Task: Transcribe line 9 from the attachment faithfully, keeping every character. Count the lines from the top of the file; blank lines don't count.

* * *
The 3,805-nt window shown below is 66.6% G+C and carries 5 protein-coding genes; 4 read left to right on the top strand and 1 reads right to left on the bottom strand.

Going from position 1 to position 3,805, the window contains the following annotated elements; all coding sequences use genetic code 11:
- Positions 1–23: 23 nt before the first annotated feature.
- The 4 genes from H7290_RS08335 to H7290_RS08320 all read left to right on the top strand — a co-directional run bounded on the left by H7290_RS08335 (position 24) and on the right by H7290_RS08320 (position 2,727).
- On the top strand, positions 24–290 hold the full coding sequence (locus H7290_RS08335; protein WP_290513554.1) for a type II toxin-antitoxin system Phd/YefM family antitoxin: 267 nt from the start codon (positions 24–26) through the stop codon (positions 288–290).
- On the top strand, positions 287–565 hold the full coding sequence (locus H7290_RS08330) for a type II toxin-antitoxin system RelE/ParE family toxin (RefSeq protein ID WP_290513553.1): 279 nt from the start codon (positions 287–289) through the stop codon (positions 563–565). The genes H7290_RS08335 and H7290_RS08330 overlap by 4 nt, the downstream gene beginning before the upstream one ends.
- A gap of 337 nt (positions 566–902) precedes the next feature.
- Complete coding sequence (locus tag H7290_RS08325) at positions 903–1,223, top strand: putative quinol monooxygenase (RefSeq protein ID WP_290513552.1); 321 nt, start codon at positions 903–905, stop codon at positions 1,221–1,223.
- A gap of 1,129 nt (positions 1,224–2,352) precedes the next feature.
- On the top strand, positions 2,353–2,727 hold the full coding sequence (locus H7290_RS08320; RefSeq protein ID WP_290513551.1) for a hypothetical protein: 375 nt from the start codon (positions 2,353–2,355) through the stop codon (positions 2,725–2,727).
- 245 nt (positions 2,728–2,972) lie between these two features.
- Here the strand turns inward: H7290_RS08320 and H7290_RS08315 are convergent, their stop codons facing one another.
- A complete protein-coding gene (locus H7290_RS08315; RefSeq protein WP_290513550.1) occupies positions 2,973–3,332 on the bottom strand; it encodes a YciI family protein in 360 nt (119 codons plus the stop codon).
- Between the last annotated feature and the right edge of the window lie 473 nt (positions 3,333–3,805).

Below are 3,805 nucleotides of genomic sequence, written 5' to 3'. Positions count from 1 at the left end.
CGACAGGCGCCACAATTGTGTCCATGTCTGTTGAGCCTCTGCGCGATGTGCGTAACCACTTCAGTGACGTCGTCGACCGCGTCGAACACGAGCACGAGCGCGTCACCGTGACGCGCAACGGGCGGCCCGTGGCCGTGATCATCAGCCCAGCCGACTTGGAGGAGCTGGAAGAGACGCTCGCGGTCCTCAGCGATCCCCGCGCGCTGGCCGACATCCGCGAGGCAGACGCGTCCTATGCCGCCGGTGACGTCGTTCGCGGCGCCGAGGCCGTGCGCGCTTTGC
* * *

- A gap of 1,129 nt (positions 1,224–2,352) precedes the next feature.